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gavino200

What are the T-Trak "rules"?

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gavino200

I'm planning on doing some T-Tracking to learn how to model, before I try to model my layout. So I've a few questions.

 

Is there a standard for the Size of a module? width/height/length etc.

Does it matter what kind of track you use? I prefer kato unitrack.

Are the standards international?

How do people transport these things? A hinges box lid? I'm assuming I'll probably take it to a club to learn and get feedback from others.

Is it cheaper to make your own box or buy a kit? Are there plans available for the box?

Are there any good websites available? Or rather what websites do you think are the best?

N-scale by the way.

 

Thanks.

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Kiha66

The official standards are pretty vague other than the length of the track.  Usually modules are in units of 310mm (using kato 248mm + 62mm straight, or 186mm + 124mm), and from 6" to 14" deep.  The height can be anywhere between 2" to 4" , but most places seem to use either one or the other.

http://www.t-trak.org/standards.html

http://www.t-trak.org/modules.html

Masterpiece modules has some drawings that make planing the size of the modules easier.

http://www.masterpiecemodules.com/T-trak_N_Scale__Single_Wide.php#1

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cteno4

Gavin,

 

it depends some if youa re going to run with a club. Some clubs are a little pickier than others on module base uniformity, but really the basics are the spacing of the track and being able to get it up to the setup's running height. Most all clubs in the us run alternate spacing that's the standard 33mm kato spacing. Length is usually multiples of 310mm but you can do what ever length as long as you do them in pairs so you can even out on two sides of a loop. Depth behind the tracks only depend on the size of corners used and in front by the table width and thus how far out you can get leg supports.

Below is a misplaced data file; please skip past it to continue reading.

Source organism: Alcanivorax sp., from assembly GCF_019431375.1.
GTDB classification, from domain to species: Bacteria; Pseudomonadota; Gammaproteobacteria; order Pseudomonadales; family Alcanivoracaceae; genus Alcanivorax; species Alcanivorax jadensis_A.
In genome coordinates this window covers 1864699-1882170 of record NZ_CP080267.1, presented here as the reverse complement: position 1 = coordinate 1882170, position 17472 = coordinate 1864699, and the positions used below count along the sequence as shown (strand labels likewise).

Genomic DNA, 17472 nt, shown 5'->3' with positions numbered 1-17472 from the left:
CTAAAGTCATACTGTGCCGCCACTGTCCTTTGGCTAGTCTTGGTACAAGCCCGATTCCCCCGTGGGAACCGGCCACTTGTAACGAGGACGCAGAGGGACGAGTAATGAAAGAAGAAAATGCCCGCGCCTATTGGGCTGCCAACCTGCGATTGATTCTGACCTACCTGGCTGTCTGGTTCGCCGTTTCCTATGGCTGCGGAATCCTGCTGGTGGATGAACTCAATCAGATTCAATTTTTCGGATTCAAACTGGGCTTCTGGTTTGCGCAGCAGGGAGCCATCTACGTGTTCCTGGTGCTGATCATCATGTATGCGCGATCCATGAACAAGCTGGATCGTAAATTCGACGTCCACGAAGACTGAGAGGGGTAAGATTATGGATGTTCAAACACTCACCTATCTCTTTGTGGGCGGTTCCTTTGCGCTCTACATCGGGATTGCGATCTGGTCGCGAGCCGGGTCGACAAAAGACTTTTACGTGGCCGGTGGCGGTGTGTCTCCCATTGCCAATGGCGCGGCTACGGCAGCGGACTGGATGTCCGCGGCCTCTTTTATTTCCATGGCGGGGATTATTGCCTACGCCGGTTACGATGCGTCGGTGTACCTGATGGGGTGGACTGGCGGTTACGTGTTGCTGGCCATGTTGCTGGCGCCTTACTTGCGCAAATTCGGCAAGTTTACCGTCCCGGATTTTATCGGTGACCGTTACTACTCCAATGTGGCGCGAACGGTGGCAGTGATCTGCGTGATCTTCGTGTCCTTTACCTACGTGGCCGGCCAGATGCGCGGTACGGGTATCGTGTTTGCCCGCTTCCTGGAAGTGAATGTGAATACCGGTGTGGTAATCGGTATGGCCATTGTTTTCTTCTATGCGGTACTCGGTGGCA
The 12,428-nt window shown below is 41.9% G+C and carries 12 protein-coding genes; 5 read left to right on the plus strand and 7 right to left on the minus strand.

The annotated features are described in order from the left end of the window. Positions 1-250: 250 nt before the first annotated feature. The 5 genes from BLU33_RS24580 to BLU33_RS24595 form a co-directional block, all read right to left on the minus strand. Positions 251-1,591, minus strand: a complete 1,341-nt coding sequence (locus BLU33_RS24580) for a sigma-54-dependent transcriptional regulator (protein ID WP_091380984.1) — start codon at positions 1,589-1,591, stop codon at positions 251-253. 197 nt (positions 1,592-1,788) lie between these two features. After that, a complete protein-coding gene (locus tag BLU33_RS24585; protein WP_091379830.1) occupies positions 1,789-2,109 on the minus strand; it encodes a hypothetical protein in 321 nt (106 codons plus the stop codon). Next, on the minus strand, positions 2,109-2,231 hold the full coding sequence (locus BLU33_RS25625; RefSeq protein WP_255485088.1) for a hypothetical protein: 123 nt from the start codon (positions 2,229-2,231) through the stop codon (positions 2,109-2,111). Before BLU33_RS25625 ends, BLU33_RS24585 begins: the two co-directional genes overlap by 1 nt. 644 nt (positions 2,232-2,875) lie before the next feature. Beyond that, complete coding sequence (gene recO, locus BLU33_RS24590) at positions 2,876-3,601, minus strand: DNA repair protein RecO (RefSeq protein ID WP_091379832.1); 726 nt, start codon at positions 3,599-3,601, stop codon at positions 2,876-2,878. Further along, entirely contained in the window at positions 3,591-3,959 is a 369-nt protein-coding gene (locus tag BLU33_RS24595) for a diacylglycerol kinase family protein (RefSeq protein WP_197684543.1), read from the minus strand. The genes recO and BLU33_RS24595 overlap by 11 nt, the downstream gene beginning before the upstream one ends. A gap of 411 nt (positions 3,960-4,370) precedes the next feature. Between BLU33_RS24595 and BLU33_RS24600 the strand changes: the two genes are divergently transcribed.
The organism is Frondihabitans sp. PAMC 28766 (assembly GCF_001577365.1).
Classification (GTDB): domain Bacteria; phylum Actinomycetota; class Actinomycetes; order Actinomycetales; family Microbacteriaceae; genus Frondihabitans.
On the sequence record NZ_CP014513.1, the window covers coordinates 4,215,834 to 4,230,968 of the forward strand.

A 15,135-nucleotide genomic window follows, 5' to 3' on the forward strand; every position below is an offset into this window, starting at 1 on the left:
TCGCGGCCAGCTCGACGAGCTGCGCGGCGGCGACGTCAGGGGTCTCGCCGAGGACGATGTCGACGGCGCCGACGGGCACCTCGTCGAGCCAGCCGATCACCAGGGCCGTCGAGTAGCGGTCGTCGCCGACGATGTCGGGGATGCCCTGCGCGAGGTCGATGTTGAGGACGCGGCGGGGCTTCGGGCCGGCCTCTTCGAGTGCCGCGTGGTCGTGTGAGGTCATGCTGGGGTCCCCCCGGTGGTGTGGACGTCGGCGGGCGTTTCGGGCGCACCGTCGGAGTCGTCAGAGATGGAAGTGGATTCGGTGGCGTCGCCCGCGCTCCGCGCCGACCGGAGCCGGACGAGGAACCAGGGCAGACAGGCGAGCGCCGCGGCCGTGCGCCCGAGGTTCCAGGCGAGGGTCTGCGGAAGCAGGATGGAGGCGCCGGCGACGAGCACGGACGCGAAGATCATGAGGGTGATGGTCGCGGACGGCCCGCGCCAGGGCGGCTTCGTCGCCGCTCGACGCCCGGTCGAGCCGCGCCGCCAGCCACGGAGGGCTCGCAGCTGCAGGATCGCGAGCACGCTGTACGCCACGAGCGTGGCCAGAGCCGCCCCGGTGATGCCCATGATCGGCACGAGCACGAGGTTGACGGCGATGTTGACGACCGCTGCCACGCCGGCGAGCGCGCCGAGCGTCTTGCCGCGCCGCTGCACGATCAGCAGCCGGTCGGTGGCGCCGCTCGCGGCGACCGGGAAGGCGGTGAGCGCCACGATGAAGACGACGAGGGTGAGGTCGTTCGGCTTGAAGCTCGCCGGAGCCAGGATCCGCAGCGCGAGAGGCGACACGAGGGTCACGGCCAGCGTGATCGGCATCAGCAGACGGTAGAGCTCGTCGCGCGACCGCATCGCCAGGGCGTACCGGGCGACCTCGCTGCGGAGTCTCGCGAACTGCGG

the old Ttrak box is the usual and there are a couple of places that sell kits pre cut either laser or CNC. 

 

Like todd said you can also so them out of 1x3 stock or even as just a plank of 3/4" ply that has foam on top or not and just tall legs to lift it to the 3-4" running track height. Folks have even made the box style out of foam core and no problems other than not banging them around too much.

 

our club is an odder one that does the old standard spacing of 25mm of track roadbeds right up against each other. This is usually for running streetcars. We make our modules at 1" high and then those can either rest directly on the table or on inset risers made of 1x2 that are spaced with dowels and 4' long so you can level 4 modules at once and can be at more like 4" off the table. The slim front module faces frame the layout scenes and don't detract like the tall 2 3/4" faces of the traditional box modules. Also saves room when stored as the extra box depth is not used for anything but storing the leveling bolts.

 

on the leveling bolts also think of only using three instead of 4, just two in front corners and 1 in the center back. It's a lot easier to level the modules, just do the front two for leveling down the track the the single back one for the individual back to front for each module. Also easier to reach the single center back rather than the corner back pair.

 

Ntrak has pretty much taken over the Ttrak standards and Ttrak site now. 

 

Cheers

 

jeff

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kvp

Well, i would like to add the HJMTC variant of ttrak:

-we are using the classic 210 mm module depth (lengths are multiplies of 310 mm) so the scenery area is pretty narrow

-and a height of 70 mm with the adjustable legs fully in stowed position (allowing scenery a maximal vertical depth of around 60 mm)

-but building our track to the 33 mm alternate aka. mainline spacing of Kato track

-with curves of 282 mm and 315 mm so most trains could run on the layout (including european ones and even shinkansen)

 

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IST

Just one correction:

The modul length is not 310 mm, but 308. The length of the tracks are 310 mm.

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kvp
1 hour ago, IST said:

Just one correction:

The modul length is not 310 mm, but 308. The length of the tracks are 310 mm.